2. Background information – here please describe the setting in which the Innovator lives.
  3. The innovation – this is the central part of the form and should: a) tell the story briefly of the Innovator and how she, he or they came to develop his/her/their innovation, and b) give a more detailed description of the innovation itself.
  4. Justification for the award, saying a) why you think the innovation is important, b) what the actual or potential impact has been or could be in future, and c) highlight anything that is special about this Innovator and his/her innovation.
  5. Name, organisation, position of Nominator and contact details.
  6. Name and contacts of an independent person who could verify the work of the Innovator.

Length: The total length should not be more than three typed A4 pages in font 12 Times New Roman. Documents longer than this will be disqualified.

Language: The application can be in English, Shona or Ndebele.

Send to: email the applications to [email protected] or post them to c/o CTDO, P.O. Box 7232, Harare and clearly indicate “The Phiri Award” on the envelope.

All applications should be in by not later than midnight on: 28th February 2015.

Sad News

With great sadness shared by people across the world we regret to announce that dear Mr. Zephaniah Phiri passed away on September 1, 2015.

Phiri Award Nominations must be received by February 28, 2015

The 2015 Phiri Award process is underway and we’re looking for more applications around women farm and food innovators: see this article in African Farming.

For this year’s Awards, scheduled for October 2015, nominations must be received by February 28, 2015. The Trust is particularly keen to hear about more women innovators and for people in both urban and rural contexts all over Zimbabwe.
Instructions and criteria for nominations are below.
Please download and use this leaflet to help spread the word!

Phiri Award Winners 2014

Overall Winners: Mr. and Mrs. Mawara
2nd Equal Prize Winner: Mr. and Mrs. Faisani Pedzi
2nd Equal Prize Winners: Mr. and Mrs. Wilson Sithole
4th Equal Prize Winners: Mr. and Mrs. Gezana
Special Prize Winners: Mr. and Mrs. Takura
Read about 2014 winners here
Phiri Award Innovators 2014 PDF Brochure

Trustees of the Phiri Award
for Farm & Food Innovators

Professor Mandivamba Rukuni
(Board Chair) Director of Barefoot Education Africa Trust
Harare, Zimbabwe

Ms. Lillian Machivenyika
Director of Cluster Agricultural Development Services
Harare Zimbabwe

Mr. Abraham Mawere
Director of Muonde Trust, communal farmer and longtime colleague of Zephaniah Phiri, Mazvihwa
Zvishivane, Zimbabwe

Professor Ntombizakhe Mlilo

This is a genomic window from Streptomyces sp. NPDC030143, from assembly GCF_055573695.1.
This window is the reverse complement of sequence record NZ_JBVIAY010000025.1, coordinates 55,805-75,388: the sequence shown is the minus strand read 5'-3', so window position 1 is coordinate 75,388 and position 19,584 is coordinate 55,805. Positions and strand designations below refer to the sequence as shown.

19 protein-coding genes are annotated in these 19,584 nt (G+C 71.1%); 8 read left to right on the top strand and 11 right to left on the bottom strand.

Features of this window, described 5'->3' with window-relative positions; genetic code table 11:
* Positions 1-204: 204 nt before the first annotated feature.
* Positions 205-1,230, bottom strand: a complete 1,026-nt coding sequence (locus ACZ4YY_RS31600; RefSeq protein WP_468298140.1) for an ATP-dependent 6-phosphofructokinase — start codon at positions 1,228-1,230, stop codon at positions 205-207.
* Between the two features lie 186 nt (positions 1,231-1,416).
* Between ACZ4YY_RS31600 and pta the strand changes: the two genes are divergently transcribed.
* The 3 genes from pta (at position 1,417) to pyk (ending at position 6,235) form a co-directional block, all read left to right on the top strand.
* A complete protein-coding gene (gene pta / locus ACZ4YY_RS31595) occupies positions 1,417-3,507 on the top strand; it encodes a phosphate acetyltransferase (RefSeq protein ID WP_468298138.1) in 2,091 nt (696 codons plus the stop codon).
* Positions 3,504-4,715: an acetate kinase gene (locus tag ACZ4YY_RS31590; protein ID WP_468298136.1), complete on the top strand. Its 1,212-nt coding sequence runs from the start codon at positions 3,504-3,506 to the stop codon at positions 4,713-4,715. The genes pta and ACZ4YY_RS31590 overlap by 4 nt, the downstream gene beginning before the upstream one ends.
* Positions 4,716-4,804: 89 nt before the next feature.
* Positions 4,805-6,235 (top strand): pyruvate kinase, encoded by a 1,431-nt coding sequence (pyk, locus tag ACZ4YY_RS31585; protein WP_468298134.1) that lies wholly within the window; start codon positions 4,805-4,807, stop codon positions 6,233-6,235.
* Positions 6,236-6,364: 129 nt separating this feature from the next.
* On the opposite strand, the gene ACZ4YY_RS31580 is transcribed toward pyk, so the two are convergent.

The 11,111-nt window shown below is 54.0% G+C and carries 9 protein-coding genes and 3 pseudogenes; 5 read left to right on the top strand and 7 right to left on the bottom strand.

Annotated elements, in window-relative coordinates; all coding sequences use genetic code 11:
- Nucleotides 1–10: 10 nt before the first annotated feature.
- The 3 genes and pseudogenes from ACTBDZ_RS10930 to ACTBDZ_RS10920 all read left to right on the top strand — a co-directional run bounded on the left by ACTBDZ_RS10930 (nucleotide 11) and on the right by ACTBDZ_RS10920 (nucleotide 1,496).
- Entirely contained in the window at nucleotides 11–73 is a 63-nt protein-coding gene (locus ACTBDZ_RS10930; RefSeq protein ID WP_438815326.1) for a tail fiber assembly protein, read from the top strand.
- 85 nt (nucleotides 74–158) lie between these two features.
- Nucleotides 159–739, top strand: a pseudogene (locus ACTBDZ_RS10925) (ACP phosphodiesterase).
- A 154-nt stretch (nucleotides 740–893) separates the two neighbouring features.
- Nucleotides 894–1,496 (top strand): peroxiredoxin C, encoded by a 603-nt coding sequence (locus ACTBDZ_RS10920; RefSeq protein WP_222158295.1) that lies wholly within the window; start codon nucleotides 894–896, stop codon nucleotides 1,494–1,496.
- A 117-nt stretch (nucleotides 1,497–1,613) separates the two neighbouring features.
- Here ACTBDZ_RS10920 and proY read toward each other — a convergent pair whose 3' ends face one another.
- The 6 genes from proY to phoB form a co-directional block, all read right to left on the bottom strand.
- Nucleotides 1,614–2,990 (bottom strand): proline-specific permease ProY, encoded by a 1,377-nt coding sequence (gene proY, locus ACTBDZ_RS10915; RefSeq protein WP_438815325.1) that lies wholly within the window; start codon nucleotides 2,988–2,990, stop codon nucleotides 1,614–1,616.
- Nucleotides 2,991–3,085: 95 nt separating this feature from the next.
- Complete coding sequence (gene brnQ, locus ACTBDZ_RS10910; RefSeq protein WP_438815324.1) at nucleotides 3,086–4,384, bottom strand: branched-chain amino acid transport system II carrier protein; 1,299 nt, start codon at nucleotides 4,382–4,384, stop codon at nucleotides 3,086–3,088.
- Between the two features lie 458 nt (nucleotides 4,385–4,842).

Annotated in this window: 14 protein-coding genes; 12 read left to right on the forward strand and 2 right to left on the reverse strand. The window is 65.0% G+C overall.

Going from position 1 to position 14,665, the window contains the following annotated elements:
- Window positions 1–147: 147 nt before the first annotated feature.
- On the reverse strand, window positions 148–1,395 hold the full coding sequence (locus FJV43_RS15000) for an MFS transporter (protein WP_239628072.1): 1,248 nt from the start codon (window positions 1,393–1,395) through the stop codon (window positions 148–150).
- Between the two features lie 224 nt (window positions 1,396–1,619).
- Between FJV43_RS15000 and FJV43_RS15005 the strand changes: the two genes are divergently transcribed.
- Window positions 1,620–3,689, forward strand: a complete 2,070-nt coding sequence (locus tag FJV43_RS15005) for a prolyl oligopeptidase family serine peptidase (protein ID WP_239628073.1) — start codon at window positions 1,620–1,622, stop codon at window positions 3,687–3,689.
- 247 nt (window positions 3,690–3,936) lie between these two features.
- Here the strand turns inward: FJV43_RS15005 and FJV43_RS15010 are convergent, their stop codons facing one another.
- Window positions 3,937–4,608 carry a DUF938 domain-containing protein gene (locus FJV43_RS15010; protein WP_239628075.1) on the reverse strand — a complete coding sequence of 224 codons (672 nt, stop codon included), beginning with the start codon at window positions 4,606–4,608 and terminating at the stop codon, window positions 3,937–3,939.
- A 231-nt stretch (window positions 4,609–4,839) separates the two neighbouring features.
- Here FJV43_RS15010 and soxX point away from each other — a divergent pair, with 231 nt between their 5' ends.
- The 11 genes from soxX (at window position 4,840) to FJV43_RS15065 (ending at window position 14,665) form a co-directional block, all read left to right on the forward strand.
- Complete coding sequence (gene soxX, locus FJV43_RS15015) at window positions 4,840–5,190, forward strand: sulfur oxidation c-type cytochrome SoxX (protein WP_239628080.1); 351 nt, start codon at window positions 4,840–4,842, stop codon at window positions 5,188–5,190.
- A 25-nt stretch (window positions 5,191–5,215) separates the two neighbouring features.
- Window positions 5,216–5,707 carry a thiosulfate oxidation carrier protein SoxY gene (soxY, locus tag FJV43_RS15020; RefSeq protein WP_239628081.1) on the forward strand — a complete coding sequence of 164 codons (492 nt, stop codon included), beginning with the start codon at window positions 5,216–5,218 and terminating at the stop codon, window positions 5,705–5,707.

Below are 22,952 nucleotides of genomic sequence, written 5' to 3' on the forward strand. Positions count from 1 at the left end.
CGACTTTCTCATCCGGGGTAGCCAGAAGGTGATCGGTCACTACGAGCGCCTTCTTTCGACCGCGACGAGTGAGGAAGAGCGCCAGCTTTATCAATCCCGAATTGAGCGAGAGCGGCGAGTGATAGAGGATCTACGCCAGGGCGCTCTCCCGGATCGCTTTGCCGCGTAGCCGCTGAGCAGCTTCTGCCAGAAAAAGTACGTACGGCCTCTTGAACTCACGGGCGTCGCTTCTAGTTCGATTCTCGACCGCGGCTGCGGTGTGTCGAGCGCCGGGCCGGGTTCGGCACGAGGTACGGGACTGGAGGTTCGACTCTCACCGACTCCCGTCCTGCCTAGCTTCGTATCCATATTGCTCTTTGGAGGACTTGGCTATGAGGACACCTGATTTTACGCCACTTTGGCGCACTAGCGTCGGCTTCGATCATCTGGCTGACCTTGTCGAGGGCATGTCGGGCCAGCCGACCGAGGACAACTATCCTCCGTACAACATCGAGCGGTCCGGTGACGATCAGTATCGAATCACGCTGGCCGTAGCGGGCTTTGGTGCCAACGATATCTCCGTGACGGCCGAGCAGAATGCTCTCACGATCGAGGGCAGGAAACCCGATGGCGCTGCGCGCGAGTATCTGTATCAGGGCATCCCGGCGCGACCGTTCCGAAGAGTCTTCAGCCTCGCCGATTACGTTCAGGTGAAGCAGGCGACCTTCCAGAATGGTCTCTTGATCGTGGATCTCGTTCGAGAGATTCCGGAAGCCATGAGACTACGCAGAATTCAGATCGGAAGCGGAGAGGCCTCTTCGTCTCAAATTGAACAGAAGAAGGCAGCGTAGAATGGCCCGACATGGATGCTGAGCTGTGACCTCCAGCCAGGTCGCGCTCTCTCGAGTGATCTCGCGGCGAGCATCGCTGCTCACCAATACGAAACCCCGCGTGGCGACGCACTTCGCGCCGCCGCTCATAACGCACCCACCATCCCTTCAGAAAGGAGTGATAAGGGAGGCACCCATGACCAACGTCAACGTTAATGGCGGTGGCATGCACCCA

Dean, Faculty of Life Sciences, Gwanda State University
Bulawayo, Zimbabwe

Mr. Martin Munyati
Deputy Director for Agricultural Mechanisation in the Ministry of Agriculture and Irrigation Development
Harare, Zimbabwe

Mr. Andrew Mushita
Director of Community Technology Development Trust
Harare, Zimbabwe

Mr. John Wilson
Freelance facilitator
Harare, Zimbabwe.

Dr. Ken Wilson
Director of the Christensen Foundation
San Francisco, USA

2015 Sponsorship and Funding

The Phiri Award Trust is now raising funds for 2015. Please find the proposal here, and please help us find the organizations and individual donors who can help us grow this award and recognition of indigenous innovation.

For offers of help and sponsorship (great and small) please contact [email protected] or The Phiri Award, Box 3272, Harare.

Award Background

In 2010 Zimbabwean and international academics, farmers, development workers and others met at the University of Zimbabwe to commemorate the achievements of Zephaniah Phiri and offer him a Lifetime Achievement Award. For decades, VaPhiri and his family have pioneered an innovative system of farming based on harvesting and making optimum use of the scant rain that falls in Zvishavane District in southern Zimbabwe. Despite opposition from the Rhodesian authorities, including an 8-year spell of house arrest, VaPhiri’s commitment to managing his land properly never wavered, enabling the family to transform the soils on their land and to harvest a diverse range of food, produced with minimal inputs.

In the post-Independence era, the Phiri water management techniques began to spread around the country (and indeed the world) as more and more visitors came to his farm to learn the inspirational way in which he brings water alive and makes harvesting it a straightforward and essential task. Zephaniah Phiri has travelled locally, regionally and internationally and has co-authored research papers on his techniques. His achievements have been published in academic works, in books and on film; thousands have been inspired to change by VaPhiri.

At the event in 2010, the idea for the Phiri Award for farm and food innovators was born to honour the lifetime work of Zephaniah Phiri and his family. The award will recognise the efforts of exceptional people who are innovatively responding to their situation and in the process are also spreading the cause of food sovereignty and family farming in Zimbabwe.